When looking to reduce its spend and the size of the domain portfolio, a company’s best option is to pare back the portfolio by looking to eliminate highly-restricted, expensive TLDs.
Re-evaluate the big-ticket items first, particularly the expensive ccTLDs that can cost $500-1000 each to maintain annually. Left unchecked, domain portfolios tend to grow every year, so it’s advisable to pare them down on an annual basis. Depending on the size of the company and its budget, a more frequent audit and purge may be preferred.
Due diligence before dropping domains
Faced with budget cuts, domain professionals may start dropping domains which appear to be useless. However, this process requires due diligence and caution, not rash knee-jerk decisions. Understanding the value of domain names is important when thinking about maximising the value and optimising the portfolio.
When evaluating whether to keep a domain, the first thing to consider is whether the domain is getting any significant traffic on the web. This data can be found on the company’s own name servers or their registrar’s. Remember that not all traffic is good traffic, because some activity will come from bots.
Web traffic is not the only measure, but it’s a telling indicator that speaks to the domain’s current usefulness to the organisation. And to truly evaluate the value of defensive registrations, companies can leverage UTM codes which can provide detailed web analytics.
However, just because a domain is not getting a lot of web traffic does not mean it is disposable or useless. Remember that the domain may be used for email with an MX record or other internal purpose. Therefore, be sure to look at DNS record data as well as web traffic to make sure that there is full visibility as to whether the domain is worth keeping—or not.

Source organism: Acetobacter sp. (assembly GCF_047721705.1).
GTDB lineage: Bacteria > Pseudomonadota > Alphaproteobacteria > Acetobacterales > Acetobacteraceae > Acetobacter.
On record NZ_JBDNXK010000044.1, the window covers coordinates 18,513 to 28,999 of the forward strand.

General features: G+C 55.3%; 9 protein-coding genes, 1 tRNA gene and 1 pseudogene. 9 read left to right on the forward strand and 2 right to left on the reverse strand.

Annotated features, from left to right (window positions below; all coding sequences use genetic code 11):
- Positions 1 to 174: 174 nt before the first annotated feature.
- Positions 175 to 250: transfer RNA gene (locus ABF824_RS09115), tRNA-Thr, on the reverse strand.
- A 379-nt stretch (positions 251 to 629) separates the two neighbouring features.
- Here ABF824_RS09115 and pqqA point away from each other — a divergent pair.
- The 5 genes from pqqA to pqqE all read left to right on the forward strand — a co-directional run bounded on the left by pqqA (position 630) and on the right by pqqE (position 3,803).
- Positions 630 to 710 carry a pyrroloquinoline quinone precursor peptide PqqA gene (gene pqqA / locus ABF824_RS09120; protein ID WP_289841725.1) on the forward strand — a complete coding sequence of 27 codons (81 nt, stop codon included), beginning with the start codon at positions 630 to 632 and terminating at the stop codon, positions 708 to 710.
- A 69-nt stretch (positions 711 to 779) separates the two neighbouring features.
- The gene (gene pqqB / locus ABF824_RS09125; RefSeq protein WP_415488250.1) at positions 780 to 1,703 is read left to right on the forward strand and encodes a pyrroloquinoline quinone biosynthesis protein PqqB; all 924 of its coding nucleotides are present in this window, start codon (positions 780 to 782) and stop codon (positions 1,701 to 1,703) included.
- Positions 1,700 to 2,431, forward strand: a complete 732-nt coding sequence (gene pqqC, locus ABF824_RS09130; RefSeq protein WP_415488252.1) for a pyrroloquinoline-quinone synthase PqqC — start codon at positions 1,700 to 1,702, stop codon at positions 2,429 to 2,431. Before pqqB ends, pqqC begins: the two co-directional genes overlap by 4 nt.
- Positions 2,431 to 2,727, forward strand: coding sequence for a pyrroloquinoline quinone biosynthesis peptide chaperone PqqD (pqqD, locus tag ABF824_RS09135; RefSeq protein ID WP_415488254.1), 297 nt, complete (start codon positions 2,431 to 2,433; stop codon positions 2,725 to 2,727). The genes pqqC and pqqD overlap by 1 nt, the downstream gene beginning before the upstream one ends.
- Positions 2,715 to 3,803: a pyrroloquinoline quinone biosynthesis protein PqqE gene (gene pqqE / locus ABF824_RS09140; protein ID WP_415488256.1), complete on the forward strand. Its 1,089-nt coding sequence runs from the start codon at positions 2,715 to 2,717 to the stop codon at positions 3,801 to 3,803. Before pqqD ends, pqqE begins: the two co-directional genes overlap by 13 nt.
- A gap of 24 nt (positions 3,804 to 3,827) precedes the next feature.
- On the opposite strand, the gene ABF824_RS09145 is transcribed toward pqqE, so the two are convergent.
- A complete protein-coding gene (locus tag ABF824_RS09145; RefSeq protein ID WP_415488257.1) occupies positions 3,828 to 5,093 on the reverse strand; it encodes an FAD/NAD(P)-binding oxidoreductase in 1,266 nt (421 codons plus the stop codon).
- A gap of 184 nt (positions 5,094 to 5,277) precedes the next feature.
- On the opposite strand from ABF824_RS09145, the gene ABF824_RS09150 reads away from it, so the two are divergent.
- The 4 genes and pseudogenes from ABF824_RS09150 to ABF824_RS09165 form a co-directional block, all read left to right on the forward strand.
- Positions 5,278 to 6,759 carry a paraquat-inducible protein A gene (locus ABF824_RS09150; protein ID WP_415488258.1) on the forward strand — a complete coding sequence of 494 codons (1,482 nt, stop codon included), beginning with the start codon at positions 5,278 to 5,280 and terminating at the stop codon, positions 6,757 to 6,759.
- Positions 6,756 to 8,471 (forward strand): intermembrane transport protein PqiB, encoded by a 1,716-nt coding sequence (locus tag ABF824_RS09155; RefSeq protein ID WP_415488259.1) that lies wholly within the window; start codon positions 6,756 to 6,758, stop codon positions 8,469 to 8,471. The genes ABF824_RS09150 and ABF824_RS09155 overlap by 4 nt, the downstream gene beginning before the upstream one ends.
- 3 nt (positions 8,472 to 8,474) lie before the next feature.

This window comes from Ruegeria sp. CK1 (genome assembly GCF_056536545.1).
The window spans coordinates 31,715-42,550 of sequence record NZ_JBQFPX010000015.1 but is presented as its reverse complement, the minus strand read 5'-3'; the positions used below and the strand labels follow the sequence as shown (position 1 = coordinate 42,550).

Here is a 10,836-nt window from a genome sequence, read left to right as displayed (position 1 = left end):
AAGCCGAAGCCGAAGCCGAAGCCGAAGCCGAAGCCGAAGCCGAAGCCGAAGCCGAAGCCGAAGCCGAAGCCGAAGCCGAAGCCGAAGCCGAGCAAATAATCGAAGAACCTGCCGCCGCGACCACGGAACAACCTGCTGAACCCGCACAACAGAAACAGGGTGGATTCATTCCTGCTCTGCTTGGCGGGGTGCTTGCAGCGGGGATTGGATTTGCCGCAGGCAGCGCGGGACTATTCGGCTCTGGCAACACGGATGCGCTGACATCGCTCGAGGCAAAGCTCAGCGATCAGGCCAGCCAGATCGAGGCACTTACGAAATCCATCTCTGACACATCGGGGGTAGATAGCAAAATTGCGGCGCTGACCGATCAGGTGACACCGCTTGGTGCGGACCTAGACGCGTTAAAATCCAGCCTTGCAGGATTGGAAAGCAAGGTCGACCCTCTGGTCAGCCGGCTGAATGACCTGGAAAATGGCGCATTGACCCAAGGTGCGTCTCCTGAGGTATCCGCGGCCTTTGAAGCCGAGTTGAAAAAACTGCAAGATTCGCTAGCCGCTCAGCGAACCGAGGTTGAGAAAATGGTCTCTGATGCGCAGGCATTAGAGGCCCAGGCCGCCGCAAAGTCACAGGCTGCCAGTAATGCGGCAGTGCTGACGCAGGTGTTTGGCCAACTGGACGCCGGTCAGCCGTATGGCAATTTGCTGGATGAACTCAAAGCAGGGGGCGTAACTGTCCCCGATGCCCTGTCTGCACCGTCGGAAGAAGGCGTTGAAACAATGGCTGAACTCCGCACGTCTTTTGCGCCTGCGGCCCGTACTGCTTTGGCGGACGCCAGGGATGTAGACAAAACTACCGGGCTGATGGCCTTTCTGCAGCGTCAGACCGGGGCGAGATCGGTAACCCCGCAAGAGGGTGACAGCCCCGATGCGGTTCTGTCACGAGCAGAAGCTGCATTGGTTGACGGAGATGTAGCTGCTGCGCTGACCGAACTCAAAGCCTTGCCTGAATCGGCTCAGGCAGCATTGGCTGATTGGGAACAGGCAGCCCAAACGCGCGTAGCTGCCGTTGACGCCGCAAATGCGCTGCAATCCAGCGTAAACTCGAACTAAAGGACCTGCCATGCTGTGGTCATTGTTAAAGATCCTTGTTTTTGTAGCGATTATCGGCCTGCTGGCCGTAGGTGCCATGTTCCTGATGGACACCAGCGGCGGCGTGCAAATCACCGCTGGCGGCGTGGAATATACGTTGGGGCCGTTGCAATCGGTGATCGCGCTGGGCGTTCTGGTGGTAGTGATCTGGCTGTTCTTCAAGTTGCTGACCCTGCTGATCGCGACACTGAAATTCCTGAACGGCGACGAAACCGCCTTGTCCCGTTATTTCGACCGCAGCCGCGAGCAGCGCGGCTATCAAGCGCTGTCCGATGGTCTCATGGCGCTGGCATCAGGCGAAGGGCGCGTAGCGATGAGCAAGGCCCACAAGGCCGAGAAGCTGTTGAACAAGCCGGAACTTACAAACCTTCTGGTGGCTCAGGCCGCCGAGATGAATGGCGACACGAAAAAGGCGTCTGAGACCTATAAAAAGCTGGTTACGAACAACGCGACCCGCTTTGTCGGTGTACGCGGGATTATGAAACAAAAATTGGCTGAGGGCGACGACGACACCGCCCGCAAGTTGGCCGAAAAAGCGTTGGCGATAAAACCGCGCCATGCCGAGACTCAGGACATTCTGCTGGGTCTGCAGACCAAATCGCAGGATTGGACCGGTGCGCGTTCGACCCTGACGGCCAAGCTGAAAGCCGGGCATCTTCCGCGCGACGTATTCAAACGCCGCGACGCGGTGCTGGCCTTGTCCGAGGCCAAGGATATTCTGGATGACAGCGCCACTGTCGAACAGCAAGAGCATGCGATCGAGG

Beyond web traffic and DNS, next-level vetting of domains brings forth several evaluative factors which can be tracked through data. Which domains did the company reclaim through enforcement mechanisms like court orders or UDRPs? If the company spent several thousands of dollars to reclaim a name, it's probably valuable enough to keep in the portfolio.
Another consideration is whether the domain name is still associated with a brand. If the domain supported a brand that was temporary and has since been discontinued, there may be no further reason to pay for its maintenance. These decisions can be made during periodic reviews of the domain portfolio, which is why these reviews are so important.
If there is no inherent value to a domain, or perhaps it's more of a generic name that doesn't have value to the company, it might have value to sell to someone else. The company can perhaps sell the domain, recouping some of the portfolio’s costs.
One caveat to consider with this example, though, is if a squatter re-registers the domain and does something nefarious with it, will that harm the company? If the decision is to sell a domain, make sure that all internal partners (legal, marketing, IT, etc.) have signed-off and agreed that the name is no longer needed. Many companies maintain defensive registrations of domains, not because they need them to generate traffic, but because they don’t want them falling into the wrong hands.
Harvest the power of data
Whether the company’s legal, marketing, IT or another department is primarily responsible for domains at the company, it is not an easy job. Domains are crucial to the ongoing success of the company and its public face to the world. Harnessing the power of data from internal sources and external resources such as registrars is a helpful way to keep on top of the portfolio and ensure that its size and spend are right-sized and optimised to fit the organisation’s needs.
Elisa Cooper is head of marketing at GoDaddy Corporate Domains. She can be contacted at: firstname.lastname@example.org
Matt Serlin is head of client success & operations at GoDaddy Corporate Domains. He can be contacted at: email@example.com
GoDaddy, domain name portfolios, investment, TLDs, web traffic, analytics, brands